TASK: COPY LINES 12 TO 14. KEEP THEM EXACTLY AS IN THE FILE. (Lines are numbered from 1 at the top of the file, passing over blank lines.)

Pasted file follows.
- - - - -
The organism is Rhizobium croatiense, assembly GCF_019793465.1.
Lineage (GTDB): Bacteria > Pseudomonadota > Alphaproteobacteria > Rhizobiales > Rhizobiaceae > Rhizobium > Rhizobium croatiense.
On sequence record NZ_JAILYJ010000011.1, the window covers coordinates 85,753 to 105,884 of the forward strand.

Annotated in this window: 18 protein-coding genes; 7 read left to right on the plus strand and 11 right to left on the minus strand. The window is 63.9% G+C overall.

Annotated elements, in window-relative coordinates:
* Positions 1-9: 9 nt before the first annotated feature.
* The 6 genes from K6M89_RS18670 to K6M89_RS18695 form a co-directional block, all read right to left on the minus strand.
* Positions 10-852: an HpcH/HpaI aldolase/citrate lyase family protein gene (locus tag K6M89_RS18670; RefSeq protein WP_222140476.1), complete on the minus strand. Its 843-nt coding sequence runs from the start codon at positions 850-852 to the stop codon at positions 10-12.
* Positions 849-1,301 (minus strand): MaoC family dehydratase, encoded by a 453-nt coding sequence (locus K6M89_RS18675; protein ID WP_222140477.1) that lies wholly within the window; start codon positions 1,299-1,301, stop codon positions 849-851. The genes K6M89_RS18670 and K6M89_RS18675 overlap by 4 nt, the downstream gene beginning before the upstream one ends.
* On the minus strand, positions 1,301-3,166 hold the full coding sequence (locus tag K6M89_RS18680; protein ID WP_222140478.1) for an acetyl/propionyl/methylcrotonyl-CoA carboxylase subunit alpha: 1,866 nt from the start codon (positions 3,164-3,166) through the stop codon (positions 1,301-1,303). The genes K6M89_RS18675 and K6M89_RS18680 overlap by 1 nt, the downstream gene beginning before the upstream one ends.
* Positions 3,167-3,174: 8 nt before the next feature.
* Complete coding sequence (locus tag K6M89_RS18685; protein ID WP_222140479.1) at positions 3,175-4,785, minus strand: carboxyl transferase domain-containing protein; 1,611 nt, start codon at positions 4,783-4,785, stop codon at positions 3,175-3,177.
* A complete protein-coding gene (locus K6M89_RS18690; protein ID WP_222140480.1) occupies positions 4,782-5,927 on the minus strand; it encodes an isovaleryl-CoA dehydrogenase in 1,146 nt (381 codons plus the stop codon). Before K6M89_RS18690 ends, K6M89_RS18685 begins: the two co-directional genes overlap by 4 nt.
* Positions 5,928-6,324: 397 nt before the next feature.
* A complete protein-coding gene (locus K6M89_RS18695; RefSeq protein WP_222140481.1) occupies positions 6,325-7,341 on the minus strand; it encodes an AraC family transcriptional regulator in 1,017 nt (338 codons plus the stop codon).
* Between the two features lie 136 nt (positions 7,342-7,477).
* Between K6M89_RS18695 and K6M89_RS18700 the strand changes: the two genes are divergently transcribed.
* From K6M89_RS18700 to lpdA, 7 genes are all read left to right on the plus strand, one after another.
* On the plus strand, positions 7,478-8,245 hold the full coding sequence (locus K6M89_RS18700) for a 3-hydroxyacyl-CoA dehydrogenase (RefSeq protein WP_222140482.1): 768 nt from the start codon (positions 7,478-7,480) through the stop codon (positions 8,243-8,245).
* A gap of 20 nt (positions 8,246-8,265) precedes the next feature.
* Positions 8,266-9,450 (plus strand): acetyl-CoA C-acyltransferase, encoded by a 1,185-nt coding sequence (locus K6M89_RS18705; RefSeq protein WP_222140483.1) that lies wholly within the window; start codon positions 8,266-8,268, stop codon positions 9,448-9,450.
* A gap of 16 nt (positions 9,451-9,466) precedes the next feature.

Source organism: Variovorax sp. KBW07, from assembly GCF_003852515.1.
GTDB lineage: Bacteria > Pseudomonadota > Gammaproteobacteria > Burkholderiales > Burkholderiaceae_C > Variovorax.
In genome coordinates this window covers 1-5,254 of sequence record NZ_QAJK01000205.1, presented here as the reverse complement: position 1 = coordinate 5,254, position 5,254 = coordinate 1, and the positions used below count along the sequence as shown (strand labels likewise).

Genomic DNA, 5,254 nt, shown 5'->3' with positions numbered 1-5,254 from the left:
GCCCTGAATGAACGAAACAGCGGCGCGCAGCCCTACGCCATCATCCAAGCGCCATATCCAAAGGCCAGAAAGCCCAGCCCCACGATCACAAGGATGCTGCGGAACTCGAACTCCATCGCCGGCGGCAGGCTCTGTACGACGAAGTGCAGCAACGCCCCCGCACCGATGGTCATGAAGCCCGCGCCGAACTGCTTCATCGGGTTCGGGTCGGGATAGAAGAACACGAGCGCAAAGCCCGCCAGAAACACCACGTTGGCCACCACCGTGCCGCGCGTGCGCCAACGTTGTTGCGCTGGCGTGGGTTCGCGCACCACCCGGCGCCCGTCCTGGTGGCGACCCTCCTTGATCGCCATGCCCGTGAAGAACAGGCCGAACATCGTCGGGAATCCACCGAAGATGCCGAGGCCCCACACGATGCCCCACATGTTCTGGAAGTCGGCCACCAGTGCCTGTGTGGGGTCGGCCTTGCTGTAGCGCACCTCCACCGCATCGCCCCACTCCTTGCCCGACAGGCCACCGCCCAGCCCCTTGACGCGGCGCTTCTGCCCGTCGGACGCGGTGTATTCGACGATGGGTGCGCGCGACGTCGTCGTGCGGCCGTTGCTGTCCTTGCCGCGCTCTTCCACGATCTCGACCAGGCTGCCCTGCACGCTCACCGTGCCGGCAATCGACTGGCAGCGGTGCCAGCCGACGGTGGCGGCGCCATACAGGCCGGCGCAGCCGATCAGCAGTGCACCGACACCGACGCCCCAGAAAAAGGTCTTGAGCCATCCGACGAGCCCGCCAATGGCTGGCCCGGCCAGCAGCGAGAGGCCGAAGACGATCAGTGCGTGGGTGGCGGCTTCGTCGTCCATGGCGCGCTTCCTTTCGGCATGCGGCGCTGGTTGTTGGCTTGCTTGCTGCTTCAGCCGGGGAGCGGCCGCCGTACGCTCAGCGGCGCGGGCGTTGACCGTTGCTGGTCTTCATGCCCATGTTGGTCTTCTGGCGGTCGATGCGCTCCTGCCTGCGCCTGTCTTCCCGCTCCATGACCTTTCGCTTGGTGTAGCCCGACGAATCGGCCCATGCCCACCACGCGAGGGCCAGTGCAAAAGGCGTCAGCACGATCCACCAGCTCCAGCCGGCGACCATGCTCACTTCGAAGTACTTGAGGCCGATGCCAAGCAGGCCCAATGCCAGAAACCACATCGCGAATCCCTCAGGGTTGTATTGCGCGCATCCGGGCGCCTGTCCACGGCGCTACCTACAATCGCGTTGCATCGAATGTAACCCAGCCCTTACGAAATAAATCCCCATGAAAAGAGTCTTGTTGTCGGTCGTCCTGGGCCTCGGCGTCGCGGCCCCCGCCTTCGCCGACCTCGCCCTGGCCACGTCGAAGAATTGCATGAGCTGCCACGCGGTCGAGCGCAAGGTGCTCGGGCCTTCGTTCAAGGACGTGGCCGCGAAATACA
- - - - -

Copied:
* Complete coding sequence (locus tag K6M89_RS18685; protein ID WP_222140479.1) at positions 3,175-4,785, minus strand: carboxyl transferase domain-containing protein; 1,611 nt, start codon at positions 4,783-4,785, stop codon at positions 3,175-3,177.
* A complete protein-coding gene (locus K6M89_RS18690; protein ID WP_222140480.1) occupies positions 4,782-5,927 on the minus strand; it encodes an isovaleryl-CoA dehydrogenase in 1,146 nt (381 codons plus the stop codon). Before K6M89_RS18690 ends, K6M89_RS18685 begins: the two co-directional genes overlap by 4 nt.
* Positions 5,928-6,324: 397 nt before the next feature.